// Convert numeric audio data to bytes
        for (int i = 0; i < audioData.Length; i++)
            // write the short to the stream
            this.outputWriter.Write((short)(audioData[i] * (float)Int16.MaxValue));

    // write the incoming audio to the output string
    void OnAudioFilterRead(float[] data, int channels)
        if( this.Rendering )
            // store the number of channels we are rendering
            this.channels = channels;

            // store the data stream

    #region File I/O
    public AudioRenderer.Result Save(string filename)
        Result result = new AudioRenderer.Result();

        if (outputStream.Length > 0)
            // add a header to the file so we can send it to the SoundPlayer

            // if a filename was passed in
            if (filename.Length > 0)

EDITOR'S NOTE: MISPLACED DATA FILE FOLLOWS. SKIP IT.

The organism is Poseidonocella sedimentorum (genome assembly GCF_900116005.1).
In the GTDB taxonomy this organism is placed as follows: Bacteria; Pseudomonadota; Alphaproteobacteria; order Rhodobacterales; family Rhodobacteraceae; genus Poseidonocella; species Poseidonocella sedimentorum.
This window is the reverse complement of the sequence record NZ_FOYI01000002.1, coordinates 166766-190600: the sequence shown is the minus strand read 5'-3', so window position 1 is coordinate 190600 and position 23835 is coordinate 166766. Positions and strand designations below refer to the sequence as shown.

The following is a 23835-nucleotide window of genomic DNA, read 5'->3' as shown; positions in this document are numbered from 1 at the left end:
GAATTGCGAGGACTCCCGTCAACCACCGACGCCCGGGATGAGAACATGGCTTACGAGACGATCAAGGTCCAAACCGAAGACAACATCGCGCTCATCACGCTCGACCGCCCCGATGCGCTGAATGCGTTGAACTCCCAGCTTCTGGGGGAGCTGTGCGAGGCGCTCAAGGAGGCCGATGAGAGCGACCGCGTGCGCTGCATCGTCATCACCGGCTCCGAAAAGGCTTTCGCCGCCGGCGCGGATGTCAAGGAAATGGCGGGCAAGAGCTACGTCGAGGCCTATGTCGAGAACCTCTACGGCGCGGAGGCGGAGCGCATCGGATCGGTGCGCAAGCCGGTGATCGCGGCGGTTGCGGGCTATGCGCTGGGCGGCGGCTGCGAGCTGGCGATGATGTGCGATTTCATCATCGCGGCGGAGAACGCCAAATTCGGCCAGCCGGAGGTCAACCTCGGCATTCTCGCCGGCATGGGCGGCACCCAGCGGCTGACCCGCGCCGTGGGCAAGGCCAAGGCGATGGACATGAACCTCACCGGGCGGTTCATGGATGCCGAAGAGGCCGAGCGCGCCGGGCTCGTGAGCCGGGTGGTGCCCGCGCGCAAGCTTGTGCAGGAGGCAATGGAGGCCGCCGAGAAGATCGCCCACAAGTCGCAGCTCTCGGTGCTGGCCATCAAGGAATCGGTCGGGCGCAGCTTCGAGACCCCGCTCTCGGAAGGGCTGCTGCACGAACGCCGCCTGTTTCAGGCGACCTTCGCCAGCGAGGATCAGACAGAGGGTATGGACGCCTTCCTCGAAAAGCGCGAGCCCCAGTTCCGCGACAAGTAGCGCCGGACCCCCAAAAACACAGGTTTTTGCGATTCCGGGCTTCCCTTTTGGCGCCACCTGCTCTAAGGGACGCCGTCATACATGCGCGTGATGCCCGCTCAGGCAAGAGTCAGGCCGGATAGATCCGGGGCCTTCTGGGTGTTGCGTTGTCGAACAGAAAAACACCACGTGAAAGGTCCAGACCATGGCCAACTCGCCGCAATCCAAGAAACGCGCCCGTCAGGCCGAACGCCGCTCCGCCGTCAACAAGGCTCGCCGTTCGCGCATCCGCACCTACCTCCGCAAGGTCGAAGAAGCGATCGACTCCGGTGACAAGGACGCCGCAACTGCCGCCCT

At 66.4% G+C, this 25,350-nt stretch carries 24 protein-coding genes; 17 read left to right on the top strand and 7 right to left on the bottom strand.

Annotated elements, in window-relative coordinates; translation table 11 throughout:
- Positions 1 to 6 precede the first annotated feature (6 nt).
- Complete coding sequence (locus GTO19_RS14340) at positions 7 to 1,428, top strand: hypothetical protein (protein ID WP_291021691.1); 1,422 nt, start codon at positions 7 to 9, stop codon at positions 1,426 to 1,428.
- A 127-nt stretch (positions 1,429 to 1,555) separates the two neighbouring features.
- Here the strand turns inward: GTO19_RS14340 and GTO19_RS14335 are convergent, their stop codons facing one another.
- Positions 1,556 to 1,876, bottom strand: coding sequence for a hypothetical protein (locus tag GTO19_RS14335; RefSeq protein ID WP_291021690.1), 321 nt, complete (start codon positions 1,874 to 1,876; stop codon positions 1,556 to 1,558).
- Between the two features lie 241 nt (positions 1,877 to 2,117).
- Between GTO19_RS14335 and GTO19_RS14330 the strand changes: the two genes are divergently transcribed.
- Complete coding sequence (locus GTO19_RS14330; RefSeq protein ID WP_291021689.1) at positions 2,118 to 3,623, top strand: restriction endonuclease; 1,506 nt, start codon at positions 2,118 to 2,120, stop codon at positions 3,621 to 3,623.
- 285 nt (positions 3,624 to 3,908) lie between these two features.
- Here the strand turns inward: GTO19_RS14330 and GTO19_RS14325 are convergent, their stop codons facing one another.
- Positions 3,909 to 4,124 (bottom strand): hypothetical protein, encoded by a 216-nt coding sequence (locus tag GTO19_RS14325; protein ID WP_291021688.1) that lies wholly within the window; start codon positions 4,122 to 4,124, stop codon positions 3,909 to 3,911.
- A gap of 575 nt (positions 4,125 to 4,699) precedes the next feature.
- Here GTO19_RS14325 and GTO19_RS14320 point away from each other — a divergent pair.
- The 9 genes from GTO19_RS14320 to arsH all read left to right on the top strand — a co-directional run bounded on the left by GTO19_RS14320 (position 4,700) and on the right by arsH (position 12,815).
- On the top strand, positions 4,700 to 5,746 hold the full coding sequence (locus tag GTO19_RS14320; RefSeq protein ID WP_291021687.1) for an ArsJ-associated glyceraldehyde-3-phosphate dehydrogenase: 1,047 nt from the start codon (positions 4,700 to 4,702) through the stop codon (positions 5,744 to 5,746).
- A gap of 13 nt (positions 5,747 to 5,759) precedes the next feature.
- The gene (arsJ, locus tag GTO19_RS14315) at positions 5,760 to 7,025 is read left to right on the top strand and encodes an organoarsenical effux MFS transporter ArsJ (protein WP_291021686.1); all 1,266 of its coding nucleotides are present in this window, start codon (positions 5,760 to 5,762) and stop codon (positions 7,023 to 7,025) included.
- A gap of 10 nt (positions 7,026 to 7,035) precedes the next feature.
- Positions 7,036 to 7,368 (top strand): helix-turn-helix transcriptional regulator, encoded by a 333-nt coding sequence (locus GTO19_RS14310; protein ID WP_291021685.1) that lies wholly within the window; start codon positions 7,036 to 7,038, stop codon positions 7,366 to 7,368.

// Save to a file. Print a warning if overwriting a file.
                if (File.Exists(filename))
                    Debug.LogWarning("Overwriting " + filename + "...");

                // reset the stream pointer to the beginning of the stream
                outputStream.Position = 0;

                // write the stream to a file
                FileStream fs = File.OpenWrite(filename);



                // for debugging only
                Debug.Log("Finished saving to " + filename + ".");

            result.State = Status.SUCCESS;
            Debug.LogWarning("There is no audio data to save!");

            result.State = Status.FAIL;
            result.Message = "There is no audio data to save!";

        return result;

    /// This generates a simple header for a canonical wave file, 
    /// which is the simplest practical audio file format. It
    /// writes the header and the audio file to a new stream, then
    /// moves the reference to that stream.
    /// See this page for details on canonical wave files: 
    private void AddHeader()